Most temporary inhabitants of this wonderful city are gone. They are making cabbage soup and baking cookies in the villages.
The only problem Bratislava has is that it’s full of people who don’t want to be here. But at Christmas those reluctant leaches are gone! Back to where they want to be.
The most glaring tell-tale sign a Slovak national hates Bratislava is when he or she refers to this city as ‘Blava’. It kinda sounds like ‘blato’ and that means mud. It’s also a faint reminder of the Russian word ‘blatj’ which is a strong swear word. You could say it also sounds like the Slovak word for ‘wealth’, but the people who say ‘blava’ spit out, so am fairly certain they mean it in a bad way. It’s also laced with envy.
The bright lights, big city scare Slovaks. It’s the place that can make or break you and of course in most cases it breaks you.
I love abandoned Bratislava because:
- The Christmas spirit is very mild
- it reminds me of a Ghost Town
- I hate crowds and I hate nature, but I love medium sized cities so at Christmas I get it all, the city, the lack of nature and no people, I can walk around like this whole place is mine. My most recurring fantasy is to be the last guy on earth with about twenty hot women. All of them Slavic – but not Polish!! – and one or two Latin American ones.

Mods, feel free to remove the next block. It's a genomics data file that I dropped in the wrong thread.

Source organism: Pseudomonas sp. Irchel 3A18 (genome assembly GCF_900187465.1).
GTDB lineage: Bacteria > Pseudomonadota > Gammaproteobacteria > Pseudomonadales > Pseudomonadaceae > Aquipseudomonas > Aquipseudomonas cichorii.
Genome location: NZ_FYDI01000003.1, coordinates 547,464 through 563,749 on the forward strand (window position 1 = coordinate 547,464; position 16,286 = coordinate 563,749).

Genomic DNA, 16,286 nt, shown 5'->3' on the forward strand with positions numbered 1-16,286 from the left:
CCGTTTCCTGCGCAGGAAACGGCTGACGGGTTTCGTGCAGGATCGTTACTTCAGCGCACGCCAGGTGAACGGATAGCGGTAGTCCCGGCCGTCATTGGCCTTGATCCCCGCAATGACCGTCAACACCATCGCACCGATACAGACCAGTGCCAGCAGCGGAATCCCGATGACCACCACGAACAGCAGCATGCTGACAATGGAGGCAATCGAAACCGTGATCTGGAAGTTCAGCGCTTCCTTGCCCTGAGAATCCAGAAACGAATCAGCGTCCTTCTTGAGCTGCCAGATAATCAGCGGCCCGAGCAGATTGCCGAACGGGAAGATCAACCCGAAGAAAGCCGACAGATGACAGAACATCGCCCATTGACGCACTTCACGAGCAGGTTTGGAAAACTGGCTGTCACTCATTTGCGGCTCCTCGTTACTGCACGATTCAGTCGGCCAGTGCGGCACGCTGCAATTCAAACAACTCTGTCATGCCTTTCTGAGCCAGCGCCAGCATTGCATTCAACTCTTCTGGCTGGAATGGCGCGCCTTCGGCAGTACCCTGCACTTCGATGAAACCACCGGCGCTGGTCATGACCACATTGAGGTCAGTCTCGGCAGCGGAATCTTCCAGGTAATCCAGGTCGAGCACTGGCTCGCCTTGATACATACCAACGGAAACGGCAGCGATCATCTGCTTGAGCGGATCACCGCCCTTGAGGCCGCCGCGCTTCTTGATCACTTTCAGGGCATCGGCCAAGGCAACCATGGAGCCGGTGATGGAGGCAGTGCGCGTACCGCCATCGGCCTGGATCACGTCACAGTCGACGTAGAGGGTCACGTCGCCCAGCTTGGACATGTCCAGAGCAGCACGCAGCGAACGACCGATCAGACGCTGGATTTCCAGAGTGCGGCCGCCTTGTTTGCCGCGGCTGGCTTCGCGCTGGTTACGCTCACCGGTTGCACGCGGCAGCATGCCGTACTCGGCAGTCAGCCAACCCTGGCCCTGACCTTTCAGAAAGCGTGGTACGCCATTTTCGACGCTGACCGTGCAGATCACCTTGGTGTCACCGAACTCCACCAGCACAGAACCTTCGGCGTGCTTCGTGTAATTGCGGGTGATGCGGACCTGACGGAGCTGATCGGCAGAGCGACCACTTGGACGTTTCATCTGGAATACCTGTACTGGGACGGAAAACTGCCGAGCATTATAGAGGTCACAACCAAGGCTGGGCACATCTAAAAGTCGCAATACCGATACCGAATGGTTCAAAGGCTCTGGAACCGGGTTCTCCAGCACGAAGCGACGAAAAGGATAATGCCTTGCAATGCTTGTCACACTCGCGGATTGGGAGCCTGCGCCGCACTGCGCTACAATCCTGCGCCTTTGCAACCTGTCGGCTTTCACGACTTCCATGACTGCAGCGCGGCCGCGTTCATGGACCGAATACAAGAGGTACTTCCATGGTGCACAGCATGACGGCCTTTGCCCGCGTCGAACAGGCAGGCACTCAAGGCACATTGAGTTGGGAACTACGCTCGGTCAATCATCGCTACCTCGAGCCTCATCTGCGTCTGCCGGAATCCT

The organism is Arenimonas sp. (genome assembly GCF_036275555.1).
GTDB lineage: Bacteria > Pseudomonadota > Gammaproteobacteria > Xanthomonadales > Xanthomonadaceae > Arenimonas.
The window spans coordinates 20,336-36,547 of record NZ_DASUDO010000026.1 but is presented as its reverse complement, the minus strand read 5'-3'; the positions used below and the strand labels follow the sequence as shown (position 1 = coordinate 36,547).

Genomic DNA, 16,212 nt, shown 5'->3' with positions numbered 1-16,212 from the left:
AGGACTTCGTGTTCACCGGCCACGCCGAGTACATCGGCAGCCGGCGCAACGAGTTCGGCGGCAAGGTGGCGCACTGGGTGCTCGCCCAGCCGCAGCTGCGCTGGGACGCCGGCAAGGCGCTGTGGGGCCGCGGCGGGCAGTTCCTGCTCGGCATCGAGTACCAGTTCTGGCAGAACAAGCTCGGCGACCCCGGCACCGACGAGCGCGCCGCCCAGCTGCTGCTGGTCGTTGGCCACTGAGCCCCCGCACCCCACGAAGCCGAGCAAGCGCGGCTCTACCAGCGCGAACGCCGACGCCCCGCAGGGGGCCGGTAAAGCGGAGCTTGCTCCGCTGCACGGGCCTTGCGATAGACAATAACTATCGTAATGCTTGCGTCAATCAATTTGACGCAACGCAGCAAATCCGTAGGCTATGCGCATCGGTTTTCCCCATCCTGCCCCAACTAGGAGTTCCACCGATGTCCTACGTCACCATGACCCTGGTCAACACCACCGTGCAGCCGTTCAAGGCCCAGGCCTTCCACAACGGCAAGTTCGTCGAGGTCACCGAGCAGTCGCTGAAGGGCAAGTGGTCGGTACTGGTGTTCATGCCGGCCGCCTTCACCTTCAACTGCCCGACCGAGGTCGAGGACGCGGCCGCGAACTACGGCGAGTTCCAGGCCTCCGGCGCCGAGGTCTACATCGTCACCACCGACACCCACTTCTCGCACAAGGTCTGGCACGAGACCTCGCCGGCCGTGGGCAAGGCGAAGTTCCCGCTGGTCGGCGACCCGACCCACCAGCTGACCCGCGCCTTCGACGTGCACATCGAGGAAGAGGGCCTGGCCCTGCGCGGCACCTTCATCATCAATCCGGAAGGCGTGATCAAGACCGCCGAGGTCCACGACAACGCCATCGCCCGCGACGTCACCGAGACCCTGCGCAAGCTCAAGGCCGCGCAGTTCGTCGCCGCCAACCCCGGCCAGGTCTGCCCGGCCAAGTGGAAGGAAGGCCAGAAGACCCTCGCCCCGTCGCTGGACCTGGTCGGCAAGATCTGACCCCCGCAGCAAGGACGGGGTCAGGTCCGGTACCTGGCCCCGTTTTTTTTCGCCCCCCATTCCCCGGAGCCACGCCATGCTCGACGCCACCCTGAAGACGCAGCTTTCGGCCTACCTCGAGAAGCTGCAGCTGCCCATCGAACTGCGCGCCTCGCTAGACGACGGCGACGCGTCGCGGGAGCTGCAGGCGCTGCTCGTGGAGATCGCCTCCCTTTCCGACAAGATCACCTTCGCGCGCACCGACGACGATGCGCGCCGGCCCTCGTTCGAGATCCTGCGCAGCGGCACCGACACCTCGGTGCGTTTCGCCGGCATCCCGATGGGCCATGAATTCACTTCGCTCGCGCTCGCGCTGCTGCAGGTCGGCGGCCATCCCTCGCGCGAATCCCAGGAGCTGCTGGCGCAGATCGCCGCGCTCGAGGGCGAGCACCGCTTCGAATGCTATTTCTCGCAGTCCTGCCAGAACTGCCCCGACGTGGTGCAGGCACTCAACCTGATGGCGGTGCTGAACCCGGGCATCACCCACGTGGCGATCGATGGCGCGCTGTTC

- Public transport is deserted so every bus or tram is like your own spacious taxi
- it’s easier to get dates because only the lonely hearts are left behind. You can especially date the foreign women who didn’t manage to travel back to their own country
- You can go running at night
- it’s so quiet, so peaceful
- the depressed village people who don’t want to be here and hate Bratislava because they have to be here if they want to make money are gone and it’s like the city is like a person that feels reinvigorated after recovering from some nasty virus
I don’t like to take pictures, but in the amateuristic pic above you can see the dead bus station that is usually a bustling ant hill